Biologists Record 175 Moose Sightings During Fifth Year Of Collaborative Research Project
New York State Department of Environmental Conservation (DEC) Commissioner Basil Seggos announced this past week, the completion of an aerial Adirondack moose survey that takes place each year as part of a collaborative study of the health of New York’s moose population. A total of 83 groups of one or more moose were observed during the survey’s 175 sightings, with all appearing healthy.
“Moose are a charismatic and iconic animal here in New York and important research like the aerial survey is key to maintaining a strong population,” DEC Commissioner Basil Seggos said. “I applaud the work of DEC’s expert wildlife staff and our many partners as we work together to keep a close eye on New York’s moose.”
After an absence of 120 years, moose recolonized New York in the 1980s. Since that time, biologists have been routinely monitoring moose in the state, informing the public about moose, and responding to situations where moose come into conflict with people.
DEC wildlife staff conducted the helicopter flights in January over seven days and approximately 42 hours of flight time. The survey divides the Adirondack park into grids and records every moose or group of moose seen. The survey crew then flies over to the sighting location, takes a GPS point, determines the number of animals, the age and sex of each animal, and notes general habitat characteristics for each moose sighted.
Researchers will use the data from the 2019 survey to refine DEC’s estimate of the Adirondack moose population, which most recently numbered approximately 400 animals. In addition to estimating moose population size, scientists involved in this collaborative study also aim to improve the understanding of moose survival and reproductive rates and to assess moose diet and health. This information is important to reduce human-moose conflicts and to properly manage moose populations in New York State.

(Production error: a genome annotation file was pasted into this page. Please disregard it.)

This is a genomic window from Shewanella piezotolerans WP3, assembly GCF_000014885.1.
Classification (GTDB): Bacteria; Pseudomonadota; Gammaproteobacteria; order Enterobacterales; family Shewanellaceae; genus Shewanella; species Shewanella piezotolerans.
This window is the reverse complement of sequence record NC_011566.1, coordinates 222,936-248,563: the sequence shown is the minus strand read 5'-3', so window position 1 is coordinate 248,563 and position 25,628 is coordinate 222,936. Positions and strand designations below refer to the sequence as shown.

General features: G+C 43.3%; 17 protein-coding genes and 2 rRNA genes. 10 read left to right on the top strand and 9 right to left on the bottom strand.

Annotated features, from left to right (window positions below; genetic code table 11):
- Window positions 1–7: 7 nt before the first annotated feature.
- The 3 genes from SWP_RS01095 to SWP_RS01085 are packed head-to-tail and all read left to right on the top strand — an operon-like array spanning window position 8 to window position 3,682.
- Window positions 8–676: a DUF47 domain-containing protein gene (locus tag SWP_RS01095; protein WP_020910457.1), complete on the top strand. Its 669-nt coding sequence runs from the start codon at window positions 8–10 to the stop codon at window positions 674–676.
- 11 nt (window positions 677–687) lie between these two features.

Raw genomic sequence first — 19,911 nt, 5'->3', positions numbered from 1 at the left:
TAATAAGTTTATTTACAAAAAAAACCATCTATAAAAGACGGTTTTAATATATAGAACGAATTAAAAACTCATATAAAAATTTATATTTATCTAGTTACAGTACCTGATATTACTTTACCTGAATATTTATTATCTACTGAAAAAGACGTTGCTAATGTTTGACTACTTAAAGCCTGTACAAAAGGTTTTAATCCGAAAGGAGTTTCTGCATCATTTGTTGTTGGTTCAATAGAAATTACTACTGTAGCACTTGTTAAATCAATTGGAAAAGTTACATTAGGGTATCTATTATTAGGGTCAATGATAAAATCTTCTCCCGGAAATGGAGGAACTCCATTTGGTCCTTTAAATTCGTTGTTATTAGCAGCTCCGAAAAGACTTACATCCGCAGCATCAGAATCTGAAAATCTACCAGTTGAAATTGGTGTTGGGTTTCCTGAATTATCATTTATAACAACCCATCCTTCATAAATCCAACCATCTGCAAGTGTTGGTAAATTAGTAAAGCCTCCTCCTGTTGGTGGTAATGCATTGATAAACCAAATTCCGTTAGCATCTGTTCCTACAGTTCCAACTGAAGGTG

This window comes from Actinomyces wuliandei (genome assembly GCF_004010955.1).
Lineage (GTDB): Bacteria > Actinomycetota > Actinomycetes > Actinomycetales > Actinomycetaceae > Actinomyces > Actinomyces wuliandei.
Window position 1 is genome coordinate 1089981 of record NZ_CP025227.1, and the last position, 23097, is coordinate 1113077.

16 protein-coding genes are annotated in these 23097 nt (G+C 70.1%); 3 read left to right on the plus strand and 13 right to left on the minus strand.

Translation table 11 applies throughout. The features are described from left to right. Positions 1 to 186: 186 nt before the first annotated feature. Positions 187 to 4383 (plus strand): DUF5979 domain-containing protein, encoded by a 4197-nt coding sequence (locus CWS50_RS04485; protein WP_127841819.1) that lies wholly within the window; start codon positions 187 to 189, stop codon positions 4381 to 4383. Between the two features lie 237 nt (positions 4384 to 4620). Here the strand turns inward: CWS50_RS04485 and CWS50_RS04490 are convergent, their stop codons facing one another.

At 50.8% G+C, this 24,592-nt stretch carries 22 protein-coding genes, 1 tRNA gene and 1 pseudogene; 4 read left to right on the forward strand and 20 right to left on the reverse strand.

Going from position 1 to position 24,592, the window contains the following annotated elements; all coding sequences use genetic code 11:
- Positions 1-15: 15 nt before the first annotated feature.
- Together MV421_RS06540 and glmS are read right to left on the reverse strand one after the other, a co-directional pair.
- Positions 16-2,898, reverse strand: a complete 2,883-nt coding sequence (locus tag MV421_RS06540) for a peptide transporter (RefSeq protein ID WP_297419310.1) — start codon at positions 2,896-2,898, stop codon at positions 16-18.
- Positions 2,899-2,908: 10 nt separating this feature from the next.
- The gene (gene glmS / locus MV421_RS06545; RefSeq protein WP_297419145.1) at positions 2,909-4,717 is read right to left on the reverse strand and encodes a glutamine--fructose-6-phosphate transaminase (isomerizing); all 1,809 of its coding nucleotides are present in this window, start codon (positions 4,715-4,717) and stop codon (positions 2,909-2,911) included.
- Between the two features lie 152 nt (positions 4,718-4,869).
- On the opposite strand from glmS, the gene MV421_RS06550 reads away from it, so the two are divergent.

Outside of New York, moose mortality has been linked to a parasite known as the winter tick (Dermacentor albipictus). High tick loads on moose can lead to fewer calves being born as well as poor condition from blood loss that can lead to death. While a few moose with winter ticks have been documented in New York in the past, there was no evidence of winter tick infestation noted in 2019’s survey.
Currently there are six moose in New York that carry GPS collars, which allow biologists to track their movements and determine the number of calves that are born to adult females. Adult female moose usually have one or two calves in late May or early June every other year. In past aerial surveys, biologists have seen a ratio of approximately 0.5 calves per cow.
This year, the calf-to-cow ratio was approximately 0.37 calves per cow, and no twin calves were observed during the survey.
In New York, most moose are located in the Adirondack Mountains and the Taconic Highlands along the Massachusetts and Vermont borders, though young male moose occasionally will wander south of the Adirondacks in search of suitable areas to establish a home range. Moose are primarily browsers, feeding on the leaves, twigs, and buds of hardwood and softwood trees and shrubs. An adult moose eats 40 to 60 pounds of browse every day.
The mid-winter survey is in the fifth year of a multi-year partnership with researchers from the SUNY College of Environmental Science and Forestry (SUNY-ESF), Cornell University’s Cooperative Fish and Wildlife Research Unit and Animal Health Diagnostic Center, the Biodiversity Research Institute, and the Wildlife Conservation Society.
DEC and its research partners are also seeking information from the public regarding moose sightings to provide data for this study.